DIG THAT TIMES OUT OF THE TRASH: From Los Angeles to New York, President-elect Barack Obama’s win over John McCain provided a much-needed boost to the newspaper business Wednesday, with companies printing thousands more editions than usual and still selling out on the newsstand in a matter of hours. Over at The New York Times building on Manhattan’s Eighth Avenue, there were lines around the building to buy copies. On an average day, 220,000 copies are sold on newsstands but Wednesday, anticipating there would be higher demand, 400,000 copies were printed and, later in the afternoon, there was another press run of 75,000 more copies.
Compared with the day after the last presidential election in 2004, when there was an increase in sales of around 50,000 copies, a spokeswoman said she expects Wednesday’s final count to “significantly surpass those sales.” She added the Times is receiving inquiries to buy the paper around the world and there are plans to increase newsstand sales today, although not as much as Wednesday. And it appears demand isn’t only at the newsstand: Copies of Wednesday’s edition are already on eBay, with some bids as high as $100.
The Washington Post printed 30 percent more single copies than normal and all copies sold out within a few hours. In addition, 350,000 copies of a commemorative edition were printed and arrived Wednesday afternoon at major retail outlets. Each edition costs $1.50 (the daily paper costs 50 cents). And, Tribune Co. papers also increased their press runs across the country, in some markets by as much as 10 to 100 percent. The Los Angeles Times expected to sell 100,000 more copies than a typical Wednesday and Obama’s hometown paper, the Chicago Tribune, increased its press run with an additional 200,000 copies distributed Wednesday. “This kind of demand for our newspapers is unlike anything we’ve experienced in recent history,” said Randy Michaels, chief operating officer at Tribune.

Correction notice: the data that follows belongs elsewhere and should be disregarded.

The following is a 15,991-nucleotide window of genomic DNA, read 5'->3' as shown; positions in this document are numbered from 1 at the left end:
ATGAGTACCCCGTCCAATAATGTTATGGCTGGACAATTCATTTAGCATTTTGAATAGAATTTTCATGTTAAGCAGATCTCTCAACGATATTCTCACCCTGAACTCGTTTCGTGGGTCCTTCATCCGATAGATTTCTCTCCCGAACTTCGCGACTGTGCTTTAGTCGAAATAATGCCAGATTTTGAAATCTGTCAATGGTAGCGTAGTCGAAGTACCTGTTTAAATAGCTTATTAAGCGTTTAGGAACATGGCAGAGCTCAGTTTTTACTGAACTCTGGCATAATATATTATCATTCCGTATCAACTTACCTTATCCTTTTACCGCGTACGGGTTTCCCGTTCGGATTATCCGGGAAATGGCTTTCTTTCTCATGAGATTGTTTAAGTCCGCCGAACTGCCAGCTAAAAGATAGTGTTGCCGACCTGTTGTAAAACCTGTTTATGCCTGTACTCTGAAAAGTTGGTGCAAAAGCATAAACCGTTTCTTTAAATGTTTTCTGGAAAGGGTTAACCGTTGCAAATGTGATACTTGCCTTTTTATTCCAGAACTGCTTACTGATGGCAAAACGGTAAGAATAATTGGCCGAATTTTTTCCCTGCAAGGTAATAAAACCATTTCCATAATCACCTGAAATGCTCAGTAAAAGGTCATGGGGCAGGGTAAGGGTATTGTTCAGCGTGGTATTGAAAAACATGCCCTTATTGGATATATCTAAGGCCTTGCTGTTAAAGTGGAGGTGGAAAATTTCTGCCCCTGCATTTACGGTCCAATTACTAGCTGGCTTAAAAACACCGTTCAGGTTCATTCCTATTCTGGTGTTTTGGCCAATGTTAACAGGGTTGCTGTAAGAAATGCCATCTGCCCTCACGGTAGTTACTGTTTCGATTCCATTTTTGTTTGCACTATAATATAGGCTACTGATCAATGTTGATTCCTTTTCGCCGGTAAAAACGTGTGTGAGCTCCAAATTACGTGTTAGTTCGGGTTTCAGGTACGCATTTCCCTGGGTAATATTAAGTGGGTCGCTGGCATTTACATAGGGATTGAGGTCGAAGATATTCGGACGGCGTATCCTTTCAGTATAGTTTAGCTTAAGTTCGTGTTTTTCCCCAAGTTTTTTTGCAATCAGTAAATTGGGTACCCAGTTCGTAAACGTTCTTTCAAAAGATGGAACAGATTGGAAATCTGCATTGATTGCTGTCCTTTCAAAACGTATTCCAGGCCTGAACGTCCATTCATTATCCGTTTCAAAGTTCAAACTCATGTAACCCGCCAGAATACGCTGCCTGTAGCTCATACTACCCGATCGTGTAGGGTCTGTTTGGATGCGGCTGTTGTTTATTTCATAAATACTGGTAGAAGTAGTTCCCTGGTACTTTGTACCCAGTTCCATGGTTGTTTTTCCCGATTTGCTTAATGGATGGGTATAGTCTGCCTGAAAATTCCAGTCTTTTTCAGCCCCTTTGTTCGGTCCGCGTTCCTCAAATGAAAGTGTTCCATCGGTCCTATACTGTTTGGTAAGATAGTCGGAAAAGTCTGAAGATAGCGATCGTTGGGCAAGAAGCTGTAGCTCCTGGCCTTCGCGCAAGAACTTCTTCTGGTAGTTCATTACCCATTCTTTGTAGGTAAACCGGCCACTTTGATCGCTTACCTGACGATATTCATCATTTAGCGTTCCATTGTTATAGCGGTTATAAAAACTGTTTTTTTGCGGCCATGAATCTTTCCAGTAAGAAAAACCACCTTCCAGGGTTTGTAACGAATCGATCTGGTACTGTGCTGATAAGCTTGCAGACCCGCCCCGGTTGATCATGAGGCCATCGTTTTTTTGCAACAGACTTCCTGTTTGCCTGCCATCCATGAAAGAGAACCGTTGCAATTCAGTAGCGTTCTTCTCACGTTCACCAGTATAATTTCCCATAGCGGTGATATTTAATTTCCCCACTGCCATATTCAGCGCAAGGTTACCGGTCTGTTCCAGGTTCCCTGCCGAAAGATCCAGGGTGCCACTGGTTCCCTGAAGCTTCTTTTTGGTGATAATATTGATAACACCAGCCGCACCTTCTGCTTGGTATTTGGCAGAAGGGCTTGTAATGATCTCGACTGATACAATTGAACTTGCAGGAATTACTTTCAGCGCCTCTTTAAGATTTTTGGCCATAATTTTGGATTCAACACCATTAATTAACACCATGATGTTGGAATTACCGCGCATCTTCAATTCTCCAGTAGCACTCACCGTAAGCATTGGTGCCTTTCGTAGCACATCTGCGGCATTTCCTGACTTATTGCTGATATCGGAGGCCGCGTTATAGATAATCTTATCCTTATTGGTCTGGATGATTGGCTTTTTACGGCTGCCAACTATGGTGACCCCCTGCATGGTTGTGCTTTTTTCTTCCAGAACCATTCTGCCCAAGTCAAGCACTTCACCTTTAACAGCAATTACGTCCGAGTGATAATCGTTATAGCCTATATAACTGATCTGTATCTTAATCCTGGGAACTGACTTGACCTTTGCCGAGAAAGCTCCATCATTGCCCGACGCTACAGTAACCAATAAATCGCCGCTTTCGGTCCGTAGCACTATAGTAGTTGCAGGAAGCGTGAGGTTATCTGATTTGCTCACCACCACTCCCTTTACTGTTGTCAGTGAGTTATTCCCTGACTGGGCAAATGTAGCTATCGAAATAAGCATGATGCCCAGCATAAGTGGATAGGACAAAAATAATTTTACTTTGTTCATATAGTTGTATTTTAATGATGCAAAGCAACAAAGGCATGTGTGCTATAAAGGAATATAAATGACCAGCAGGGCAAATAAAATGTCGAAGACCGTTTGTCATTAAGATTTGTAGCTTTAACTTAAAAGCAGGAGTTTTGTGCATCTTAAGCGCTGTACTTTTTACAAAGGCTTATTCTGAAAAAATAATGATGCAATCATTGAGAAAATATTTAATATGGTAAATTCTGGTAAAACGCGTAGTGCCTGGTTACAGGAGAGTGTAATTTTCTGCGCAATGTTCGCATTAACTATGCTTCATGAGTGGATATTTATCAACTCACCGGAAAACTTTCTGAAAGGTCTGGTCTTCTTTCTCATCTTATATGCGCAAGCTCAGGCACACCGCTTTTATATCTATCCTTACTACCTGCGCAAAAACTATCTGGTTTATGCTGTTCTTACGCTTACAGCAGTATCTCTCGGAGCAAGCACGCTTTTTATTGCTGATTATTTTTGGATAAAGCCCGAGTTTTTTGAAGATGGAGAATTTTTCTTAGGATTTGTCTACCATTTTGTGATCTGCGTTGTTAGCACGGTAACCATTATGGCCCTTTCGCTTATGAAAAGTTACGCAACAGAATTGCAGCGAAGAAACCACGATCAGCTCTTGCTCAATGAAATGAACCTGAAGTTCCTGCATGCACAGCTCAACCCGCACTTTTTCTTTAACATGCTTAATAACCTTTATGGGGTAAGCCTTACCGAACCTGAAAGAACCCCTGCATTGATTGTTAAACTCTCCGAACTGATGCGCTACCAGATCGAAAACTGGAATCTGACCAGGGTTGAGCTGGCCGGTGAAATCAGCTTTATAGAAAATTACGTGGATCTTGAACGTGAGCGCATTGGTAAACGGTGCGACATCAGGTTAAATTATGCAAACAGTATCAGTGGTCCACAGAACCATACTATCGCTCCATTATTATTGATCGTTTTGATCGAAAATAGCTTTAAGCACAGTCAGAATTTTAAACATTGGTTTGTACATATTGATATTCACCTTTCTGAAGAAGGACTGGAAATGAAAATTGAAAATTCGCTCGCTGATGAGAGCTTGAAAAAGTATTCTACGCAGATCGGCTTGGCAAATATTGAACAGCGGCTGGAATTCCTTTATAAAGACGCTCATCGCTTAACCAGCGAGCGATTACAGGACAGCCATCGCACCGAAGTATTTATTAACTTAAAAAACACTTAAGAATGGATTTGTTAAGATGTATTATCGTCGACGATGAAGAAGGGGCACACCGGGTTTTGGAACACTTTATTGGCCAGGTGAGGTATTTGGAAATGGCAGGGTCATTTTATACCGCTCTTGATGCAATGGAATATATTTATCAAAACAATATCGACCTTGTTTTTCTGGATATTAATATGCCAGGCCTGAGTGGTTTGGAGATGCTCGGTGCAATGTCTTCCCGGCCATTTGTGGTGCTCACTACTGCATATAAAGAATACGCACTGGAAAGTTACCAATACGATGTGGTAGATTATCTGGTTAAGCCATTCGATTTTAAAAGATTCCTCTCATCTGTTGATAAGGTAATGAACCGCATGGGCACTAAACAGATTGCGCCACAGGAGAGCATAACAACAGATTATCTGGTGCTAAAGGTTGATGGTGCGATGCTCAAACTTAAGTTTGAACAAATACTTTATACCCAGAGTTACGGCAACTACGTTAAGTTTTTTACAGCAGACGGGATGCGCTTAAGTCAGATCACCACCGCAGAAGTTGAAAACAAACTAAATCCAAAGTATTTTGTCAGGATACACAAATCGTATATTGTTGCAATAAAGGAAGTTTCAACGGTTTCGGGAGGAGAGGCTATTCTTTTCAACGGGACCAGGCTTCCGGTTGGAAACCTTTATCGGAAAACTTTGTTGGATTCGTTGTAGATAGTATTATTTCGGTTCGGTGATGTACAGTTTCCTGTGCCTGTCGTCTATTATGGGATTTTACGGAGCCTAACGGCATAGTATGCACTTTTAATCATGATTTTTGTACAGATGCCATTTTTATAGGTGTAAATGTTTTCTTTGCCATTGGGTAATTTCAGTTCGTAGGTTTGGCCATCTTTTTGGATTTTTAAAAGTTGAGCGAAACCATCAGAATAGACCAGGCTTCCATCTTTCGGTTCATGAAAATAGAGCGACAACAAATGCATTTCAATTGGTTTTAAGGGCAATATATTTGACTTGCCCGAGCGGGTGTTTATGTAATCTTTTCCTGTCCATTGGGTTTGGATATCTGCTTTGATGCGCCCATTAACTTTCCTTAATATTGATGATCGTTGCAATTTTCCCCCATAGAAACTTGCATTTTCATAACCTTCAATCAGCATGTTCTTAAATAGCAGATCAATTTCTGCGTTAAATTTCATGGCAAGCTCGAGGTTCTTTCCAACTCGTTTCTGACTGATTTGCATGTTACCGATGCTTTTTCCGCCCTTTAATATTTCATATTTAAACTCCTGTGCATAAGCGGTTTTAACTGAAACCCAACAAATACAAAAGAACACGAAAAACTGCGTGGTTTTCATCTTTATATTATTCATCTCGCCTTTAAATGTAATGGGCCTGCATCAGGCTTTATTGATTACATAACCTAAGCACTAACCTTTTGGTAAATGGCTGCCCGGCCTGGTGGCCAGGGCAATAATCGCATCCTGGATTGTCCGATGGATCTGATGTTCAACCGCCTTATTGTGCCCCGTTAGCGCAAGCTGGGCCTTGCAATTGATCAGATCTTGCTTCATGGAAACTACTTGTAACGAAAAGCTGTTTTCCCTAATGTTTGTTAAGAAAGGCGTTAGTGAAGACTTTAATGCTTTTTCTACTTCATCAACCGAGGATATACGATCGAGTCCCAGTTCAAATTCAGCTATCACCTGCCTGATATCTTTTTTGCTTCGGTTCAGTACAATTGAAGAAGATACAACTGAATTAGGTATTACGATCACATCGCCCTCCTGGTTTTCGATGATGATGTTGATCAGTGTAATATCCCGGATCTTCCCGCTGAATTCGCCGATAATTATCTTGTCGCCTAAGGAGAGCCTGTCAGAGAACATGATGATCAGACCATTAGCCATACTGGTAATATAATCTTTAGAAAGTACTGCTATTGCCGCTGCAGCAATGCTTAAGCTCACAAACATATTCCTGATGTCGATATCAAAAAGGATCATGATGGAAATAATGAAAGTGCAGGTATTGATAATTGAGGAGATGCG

The Wall Street Journal and New York Post were a little less effusive regarding their success on the newsstand. A spokesman at the Journal said: “We are seeing very high sell-through at newsstands and we have had to restock several locations in major markets,” while a spokeswoman at the Post added, “We had a great sale. We are delighted.”
The final days of the election have also resulted in record traffic to newspaper’s Web sites. Internal numbers are showing a record day, trafficwise, at nytimes.com on Tuesday. There were 55.1 million page views, shattering the previous record by 29 percent on Sept. 29, when the House of Representatives rejected the financial bailout. The Washington Post broke its single-day record of 15.2 million for page views, which occurred on Nov. 8, 2006, for the 2006 mid-term elections, reaching upward of 16-million page views as of press time. And, over at Tribune, Michaels said the Chicago Tribune and Los Angeles Times sites both had a record-breaking number of page views. — Amy Wicks